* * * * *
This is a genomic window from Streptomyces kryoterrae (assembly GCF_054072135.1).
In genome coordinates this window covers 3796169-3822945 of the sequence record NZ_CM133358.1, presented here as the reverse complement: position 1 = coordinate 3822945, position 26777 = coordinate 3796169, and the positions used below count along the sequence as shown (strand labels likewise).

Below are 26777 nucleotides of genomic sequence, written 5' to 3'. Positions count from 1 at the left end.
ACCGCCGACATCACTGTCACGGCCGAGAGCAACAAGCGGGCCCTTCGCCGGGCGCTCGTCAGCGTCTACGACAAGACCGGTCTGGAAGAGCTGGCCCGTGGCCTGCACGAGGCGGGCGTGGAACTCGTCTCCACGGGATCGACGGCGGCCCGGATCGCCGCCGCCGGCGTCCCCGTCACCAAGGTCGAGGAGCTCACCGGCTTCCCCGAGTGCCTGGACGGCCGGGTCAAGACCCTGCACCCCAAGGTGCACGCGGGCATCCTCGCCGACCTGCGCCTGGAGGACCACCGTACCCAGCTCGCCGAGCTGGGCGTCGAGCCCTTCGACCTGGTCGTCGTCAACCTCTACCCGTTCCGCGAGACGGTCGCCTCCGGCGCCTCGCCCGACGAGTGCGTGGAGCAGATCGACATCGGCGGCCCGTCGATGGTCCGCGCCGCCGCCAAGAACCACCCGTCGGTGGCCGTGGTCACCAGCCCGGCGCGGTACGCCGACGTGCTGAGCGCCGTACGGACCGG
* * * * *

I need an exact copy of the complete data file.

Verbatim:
This is a genomic window from Streptomyces kryoterrae (assembly GCF_054072135.1).
In genome coordinates this window covers 3796169-3822945 of the sequence record NZ_CM133358.1, presented here as the reverse complement: position 1 = coordinate 3822945, position 26777 = coordinate 3796169, and the positions used below count along the sequence as shown (strand labels likewise).

Below are 26777 nucleotides of genomic sequence, written 5' to 3'. Positions count from 1 at the left end.
ACCGCCGACATCACTGTCACGGCCGAGAGCAACAAGCGGGCCCTTCGCCGGGCGCTCGTCAGCGTCTACGACAAGACCGGTCTGGAAGAGCTGGCCCGTGGCCTGCACGAGGCGGGCGTGGAACTCGTCTCCACGGGATCGACGGCGGCCCGGATCGCCGCCGCCGGCGTCCCCGTCACCAAGGTCGAGGAGCTCACCGGCTTCCCCGAGTGCCTGGACGGCCGGGTCAAGACCCTGCACCCCAAGGTGCACGCGGGCATCCTCGCCGACCTGCGCCTGGAGGACCACCGTACCCAGCTCGCCGAGCTGGGCGTCGAGCCCTTCGACCTGGTCGTCGTCAACCTCTACCCGTTCCGCGAGACGGTCGCCTCCGGCGCCTCGCCCGACGAGTGCGTGGAGCAGATCGACATCGGCGGCCCGTCGATGGTCCGCGCCGCCGCCAAGAACCACCCGTCGGTGGCCGTGGTCACCAGCCCGGCGCGGTACGCCGACGTGCTGAGCGCCGTACGGACCGG